If the filename or directory being excluded is a substring of another filename or directory, use a ^. (caret followed by a dot character) for the search to start at the beginning of the line and the $ (dollar symbol) to have the search finish at the end of the line.
In SMIT, use the smit alt_mksysb fast path and select hdisk2 in the Target Disk(s) to install field. Next, type /mksysbs/my_43P_mksysb in the Device or image name field, /mksysbs/my_43p_image.data in the image.data file field, and /mksysbs/my_exclude_file in the Exclude list field.
alt_disk_install -W hdisk0
The following example illustrates the displayed output you might see when running the command discussed above:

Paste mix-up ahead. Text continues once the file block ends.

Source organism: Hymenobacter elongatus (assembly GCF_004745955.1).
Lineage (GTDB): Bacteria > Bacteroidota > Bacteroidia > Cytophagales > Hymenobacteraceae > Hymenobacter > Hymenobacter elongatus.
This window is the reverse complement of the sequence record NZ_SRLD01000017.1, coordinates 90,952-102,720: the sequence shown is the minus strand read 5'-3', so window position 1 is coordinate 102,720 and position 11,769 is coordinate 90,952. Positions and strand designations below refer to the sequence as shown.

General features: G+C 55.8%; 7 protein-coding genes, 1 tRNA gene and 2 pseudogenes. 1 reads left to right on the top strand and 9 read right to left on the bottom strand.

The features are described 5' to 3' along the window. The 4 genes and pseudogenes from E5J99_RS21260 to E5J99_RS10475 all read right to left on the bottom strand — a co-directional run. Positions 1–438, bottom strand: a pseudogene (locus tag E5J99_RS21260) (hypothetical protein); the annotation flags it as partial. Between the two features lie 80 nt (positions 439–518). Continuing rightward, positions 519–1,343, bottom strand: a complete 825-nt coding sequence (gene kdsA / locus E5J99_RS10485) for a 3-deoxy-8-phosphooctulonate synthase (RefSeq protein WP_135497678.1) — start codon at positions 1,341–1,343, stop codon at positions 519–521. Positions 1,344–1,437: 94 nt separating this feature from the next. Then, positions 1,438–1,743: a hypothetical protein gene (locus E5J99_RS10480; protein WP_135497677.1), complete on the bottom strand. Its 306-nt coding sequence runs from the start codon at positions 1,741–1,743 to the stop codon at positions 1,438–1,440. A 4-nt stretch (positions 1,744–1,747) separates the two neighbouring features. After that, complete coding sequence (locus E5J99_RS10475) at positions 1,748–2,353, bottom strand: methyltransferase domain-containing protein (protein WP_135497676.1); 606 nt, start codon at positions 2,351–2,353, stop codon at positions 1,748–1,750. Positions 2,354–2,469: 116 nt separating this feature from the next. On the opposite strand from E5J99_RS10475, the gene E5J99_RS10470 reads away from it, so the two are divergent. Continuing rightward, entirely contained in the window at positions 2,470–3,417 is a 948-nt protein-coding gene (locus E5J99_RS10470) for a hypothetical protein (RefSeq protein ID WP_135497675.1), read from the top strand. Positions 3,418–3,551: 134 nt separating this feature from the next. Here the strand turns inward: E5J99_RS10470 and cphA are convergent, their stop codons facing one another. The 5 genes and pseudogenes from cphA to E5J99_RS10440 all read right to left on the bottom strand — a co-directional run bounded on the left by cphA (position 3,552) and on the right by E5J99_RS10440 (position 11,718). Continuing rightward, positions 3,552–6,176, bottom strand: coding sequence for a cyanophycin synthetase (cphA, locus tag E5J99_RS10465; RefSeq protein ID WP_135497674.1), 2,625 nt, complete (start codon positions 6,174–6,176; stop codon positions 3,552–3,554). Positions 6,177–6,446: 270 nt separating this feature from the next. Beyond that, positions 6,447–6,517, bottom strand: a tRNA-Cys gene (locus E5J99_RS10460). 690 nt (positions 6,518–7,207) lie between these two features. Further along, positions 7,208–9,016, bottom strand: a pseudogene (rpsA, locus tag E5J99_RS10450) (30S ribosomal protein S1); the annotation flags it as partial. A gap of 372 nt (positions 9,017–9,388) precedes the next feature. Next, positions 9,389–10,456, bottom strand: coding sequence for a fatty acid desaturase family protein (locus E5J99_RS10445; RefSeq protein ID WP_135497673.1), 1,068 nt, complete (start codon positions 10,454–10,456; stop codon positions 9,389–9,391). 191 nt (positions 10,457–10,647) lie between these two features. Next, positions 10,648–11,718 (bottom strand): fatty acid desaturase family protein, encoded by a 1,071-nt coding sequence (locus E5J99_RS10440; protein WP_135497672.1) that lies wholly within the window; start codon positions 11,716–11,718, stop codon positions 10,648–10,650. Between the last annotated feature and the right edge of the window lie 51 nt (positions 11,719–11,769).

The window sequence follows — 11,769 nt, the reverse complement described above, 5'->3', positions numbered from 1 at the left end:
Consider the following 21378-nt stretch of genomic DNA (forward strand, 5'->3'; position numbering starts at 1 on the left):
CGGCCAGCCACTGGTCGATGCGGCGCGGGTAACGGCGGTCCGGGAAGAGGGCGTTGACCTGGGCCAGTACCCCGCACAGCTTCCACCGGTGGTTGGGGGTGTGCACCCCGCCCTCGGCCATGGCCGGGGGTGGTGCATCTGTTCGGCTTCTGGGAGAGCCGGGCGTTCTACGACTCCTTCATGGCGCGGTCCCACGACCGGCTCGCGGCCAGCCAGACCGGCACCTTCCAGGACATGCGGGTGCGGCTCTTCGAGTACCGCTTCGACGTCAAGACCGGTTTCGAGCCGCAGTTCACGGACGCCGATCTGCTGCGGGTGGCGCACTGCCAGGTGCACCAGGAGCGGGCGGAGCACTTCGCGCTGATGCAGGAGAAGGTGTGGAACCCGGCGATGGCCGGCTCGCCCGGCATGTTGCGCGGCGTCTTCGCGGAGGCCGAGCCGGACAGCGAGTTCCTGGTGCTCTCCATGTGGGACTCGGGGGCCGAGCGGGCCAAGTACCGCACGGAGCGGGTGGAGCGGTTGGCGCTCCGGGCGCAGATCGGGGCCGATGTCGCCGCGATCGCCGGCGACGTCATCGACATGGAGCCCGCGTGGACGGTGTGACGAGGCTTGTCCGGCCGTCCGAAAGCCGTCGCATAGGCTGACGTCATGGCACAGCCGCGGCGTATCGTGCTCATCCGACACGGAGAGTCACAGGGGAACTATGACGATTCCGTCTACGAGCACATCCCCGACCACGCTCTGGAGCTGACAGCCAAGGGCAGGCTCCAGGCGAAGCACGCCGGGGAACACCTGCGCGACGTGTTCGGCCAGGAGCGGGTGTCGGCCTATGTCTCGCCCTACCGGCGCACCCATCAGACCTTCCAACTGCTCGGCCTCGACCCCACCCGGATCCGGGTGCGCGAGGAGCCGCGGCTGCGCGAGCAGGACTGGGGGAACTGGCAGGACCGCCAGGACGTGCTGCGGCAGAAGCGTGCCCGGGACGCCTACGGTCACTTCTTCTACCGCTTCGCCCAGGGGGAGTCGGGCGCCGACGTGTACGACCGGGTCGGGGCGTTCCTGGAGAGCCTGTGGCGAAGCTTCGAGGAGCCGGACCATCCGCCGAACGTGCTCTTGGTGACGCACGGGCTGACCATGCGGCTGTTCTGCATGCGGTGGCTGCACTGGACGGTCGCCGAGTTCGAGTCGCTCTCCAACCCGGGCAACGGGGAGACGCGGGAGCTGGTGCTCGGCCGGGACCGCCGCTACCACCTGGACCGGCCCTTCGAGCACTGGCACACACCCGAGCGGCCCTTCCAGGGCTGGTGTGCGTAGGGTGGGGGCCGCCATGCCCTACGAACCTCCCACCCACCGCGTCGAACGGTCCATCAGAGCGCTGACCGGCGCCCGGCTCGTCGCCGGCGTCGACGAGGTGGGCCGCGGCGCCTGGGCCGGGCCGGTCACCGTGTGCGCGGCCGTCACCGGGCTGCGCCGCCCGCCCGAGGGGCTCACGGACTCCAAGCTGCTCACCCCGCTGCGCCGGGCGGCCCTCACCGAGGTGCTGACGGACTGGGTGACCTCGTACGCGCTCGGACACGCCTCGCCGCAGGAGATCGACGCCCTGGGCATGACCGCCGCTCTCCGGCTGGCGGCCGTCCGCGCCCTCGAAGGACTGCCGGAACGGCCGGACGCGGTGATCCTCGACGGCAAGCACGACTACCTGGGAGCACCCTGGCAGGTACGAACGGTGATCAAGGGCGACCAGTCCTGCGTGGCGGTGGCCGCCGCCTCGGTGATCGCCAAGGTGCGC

# lspv hdisk0 000040445043d9f3 old_rootvg hdisk1 00076443210a72ea rootvg # alt_disk_install -W hdisk0 # lspv hdisk0 000040445043d9f3 altinst_rootvg hdisk1 00076443210a72ea rootvg
At this point, the altinst_rootvg volume group is varied-on and the /alt_inst file systems are mounted.
The following example illustrates the displayed output you might see when running the command discussed above:
# lspv hdisk0 000040445043d9f3 altinst_rootvg hdisk1 00076443210a72ea rootvg # alt_disk_install -S # lspv hdisk0 000040445043d9f3 altinst_rootvg hdisk1 00076443210a72ea rootvg
The altinst_rootvg is no longer varied on and the /alt_inst file systems are no longer mounted. If necessary for the altinst_rootvg volume group name to be changed back to old_rootvg, do this task with the -v flag.